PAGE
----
Daily Archives: March 2, 2019

Annual Maine Fishermen’s Forum underway

Hundreds of fishermen and their families gathered at the Samoset Resort for the annual Maine Fishermen’s Forum. They host gear suppliers, scientists, vendors that sell the latest technology and much more.  “There’s gear, the Coast Guard and you have resources here. There’s a lot of conversations, a lot of seminars. Get everyone together and kind of swap ideas and see what everyone else is seeing.” Video,>click to read<17:35

At Maine Fishermen’s Forum, Sen. Angus King lauds fishing industry – >click to read<

Upgrades coming to 105-year-old Fishermen’s Terminal

The Port of Seattle is set to breathe new life into their oldest facility, the Fishermen’s Terminal, which just celebrated its 105th birthday. Major upgrades and new resources are in the works as the Port plans to roll out a four-year, $23 million dollar project to improve the terminal. The Port says their objectives include developing new light industrial space and new jobs, advancing maritime industry innovation, and enhancing public awareness of the terminal and the fishing industry. >click to read<17:07

Varadkar vows to resolve legal anomaly that led to NI trawler seizure

A legal “anomaly” that led to the seizure of two small fishing boats from Northern Ireland and drew angry denunciations from pro-British politicians will be resolved, Taoiseach Leo Varadkar has promised. A 60m Irish Naval Service vessel on Thursday impounded two trawlers registered in Northern Ireland for fishing illegally inside the Republic’s six-mile (9.6 km) territorial limit. The Democratic Unionist Party reacted angrily at the seizure, with deputy leader Nigel Dodds on Thursday describing the incident as “outrageous . . . heavy-handed tactics”. Mr Dodds also accused the Varadkar-led Government of using it as a “bargaining chip on Brexit”, something Dublin has denied. >click to read<13:16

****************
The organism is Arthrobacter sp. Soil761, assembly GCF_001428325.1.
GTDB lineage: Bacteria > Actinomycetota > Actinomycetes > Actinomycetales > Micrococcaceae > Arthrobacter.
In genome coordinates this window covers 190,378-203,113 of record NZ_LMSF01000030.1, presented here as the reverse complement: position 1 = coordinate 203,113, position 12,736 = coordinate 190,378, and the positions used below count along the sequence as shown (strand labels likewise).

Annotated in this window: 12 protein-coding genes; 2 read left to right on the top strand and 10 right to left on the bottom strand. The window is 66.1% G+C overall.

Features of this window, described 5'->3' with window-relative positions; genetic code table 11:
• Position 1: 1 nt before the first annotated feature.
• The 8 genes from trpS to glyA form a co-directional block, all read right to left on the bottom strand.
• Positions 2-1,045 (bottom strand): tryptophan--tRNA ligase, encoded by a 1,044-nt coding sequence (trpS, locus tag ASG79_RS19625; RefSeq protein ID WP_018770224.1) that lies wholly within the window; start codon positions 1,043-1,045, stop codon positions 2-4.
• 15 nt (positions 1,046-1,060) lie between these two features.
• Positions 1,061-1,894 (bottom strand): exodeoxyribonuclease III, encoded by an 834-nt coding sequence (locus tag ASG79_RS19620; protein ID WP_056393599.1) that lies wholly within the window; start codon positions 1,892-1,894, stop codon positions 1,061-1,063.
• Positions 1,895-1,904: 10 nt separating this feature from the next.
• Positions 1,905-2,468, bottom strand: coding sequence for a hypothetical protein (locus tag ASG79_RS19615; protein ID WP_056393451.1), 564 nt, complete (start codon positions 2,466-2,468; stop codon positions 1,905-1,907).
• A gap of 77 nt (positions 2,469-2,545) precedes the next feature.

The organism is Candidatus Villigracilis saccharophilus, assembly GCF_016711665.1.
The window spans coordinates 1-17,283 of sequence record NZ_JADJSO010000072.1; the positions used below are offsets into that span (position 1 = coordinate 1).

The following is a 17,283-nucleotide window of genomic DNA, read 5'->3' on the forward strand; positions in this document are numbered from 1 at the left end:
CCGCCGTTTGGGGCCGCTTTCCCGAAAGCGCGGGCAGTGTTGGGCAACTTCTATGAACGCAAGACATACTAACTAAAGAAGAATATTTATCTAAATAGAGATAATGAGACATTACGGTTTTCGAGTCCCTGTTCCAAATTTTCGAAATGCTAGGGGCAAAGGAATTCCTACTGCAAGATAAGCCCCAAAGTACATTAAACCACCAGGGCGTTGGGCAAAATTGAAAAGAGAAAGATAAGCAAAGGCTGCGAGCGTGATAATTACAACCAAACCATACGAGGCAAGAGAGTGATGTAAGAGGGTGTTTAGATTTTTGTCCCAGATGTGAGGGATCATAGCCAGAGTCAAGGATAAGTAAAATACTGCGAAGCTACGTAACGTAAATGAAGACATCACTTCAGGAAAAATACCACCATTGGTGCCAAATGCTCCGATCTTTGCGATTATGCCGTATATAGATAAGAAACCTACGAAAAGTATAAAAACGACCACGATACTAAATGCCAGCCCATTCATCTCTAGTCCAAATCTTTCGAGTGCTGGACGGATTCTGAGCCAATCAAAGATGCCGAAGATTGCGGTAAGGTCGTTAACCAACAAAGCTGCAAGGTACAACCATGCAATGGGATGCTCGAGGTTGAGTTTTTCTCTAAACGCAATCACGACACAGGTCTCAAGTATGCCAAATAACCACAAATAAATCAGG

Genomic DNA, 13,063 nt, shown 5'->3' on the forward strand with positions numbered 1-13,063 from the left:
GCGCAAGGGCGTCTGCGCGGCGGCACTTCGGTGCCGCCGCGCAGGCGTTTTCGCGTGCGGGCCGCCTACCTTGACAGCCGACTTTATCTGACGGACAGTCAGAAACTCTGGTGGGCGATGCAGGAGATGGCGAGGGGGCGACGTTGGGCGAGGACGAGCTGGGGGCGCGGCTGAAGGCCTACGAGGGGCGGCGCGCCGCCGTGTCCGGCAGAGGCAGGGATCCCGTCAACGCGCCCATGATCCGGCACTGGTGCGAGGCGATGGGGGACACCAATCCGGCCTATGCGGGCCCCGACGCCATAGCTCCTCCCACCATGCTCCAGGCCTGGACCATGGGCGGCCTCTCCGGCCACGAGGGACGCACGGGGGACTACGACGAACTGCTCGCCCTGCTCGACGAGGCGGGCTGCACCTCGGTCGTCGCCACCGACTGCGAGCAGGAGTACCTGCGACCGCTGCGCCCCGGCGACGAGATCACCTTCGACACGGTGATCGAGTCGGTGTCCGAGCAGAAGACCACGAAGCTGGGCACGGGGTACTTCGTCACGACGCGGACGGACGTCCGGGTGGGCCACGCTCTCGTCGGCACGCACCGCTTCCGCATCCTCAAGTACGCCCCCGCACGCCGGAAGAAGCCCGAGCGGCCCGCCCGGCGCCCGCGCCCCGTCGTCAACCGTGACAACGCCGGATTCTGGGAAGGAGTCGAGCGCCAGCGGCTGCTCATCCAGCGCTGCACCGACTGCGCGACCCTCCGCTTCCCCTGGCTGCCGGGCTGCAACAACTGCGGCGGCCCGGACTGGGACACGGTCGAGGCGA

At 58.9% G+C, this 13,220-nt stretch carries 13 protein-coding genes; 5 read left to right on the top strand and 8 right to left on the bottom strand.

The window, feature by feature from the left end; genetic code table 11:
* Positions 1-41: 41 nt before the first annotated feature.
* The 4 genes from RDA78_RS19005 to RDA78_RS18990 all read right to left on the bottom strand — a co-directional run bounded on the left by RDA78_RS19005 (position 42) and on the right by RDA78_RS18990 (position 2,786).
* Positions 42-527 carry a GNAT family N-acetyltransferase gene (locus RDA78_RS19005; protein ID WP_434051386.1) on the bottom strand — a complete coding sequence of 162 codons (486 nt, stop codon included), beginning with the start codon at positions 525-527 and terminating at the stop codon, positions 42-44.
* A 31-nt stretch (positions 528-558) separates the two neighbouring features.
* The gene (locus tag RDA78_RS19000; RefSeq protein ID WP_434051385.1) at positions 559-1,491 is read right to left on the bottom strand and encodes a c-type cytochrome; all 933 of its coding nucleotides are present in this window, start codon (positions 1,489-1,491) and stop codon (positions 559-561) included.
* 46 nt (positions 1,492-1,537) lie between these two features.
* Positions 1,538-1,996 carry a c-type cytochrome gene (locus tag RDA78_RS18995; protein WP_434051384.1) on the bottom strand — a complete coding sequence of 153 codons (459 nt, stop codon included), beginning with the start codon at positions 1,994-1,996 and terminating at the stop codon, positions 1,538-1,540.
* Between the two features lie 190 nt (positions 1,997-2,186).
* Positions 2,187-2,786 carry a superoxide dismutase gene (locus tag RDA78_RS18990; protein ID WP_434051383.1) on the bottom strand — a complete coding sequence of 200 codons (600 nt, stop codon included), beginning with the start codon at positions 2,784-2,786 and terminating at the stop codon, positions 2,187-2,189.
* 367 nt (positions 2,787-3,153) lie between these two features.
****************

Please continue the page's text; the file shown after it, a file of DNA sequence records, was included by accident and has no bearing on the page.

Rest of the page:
Environmentalist Tells Tucker Carlson: Renewables Can’t Save The Planet (VIDEO)

Environmental activist Michael Shellenberger explained to Fox News host Tucker Carlson that it’s not possible to shift the country’s grid completely to renewable energy. “I was one of the founders of, sort of, the first Green New Deal back in 2003, 2007,” Shellenberger, the founder of Environmental Progress, began. “People don’t remember President Obama, we spent about $150 billion on renewables between 2009 and 2015, and we just kept encountering the same kind of problems.” Shellenberger laid out the two main problems that plague wind turbines and solar panels: unreliability and low energy density. Video, >click to read<12:57

Striped bass population drops sharply in Gulf of St. Lawrence

The spawning population of striped bass in the Gulf of St. Lawrence plunged in 2018, ending a remarkable run of sustained growth over the past decade, according to a newly released update from Canada’s Department of Fisheries and Oceans. The average estimate is now about 333,000, down from 900,000 in 2017. DFO’s analysis notes its 2018 estimates vary widely from a low of 154,000 spawners to a high of 623,000. So why has the population of striped bass fallen? “Potentially it may be linked to the last few winters. Since 2017, it’s been very rough winters,” said Martin Mallet, a biologist and executive director of the Maritime Fishermen’s Union. >click to read<10:50

Value of Maine scallop landings dropped by 37 percent last year

Maine’s 2018 scallop harvest fell by 37 percent in value and by 30 percent in volume from the prior year, according to state officials. Despite the dropoff, the fishery continues to be relatively productive and lucrative compared to its poor condition in the 2000s. Maine scallop fishermen netted 563,000 pounds of scallop meat with a cumulative dockside value of $5.9 million in 2018, continuing a streak of six straight years in which the fishery has produced nearly half a million pounds or more of scallop meat and at least $5 million in statewide landings value. >click to read<09:56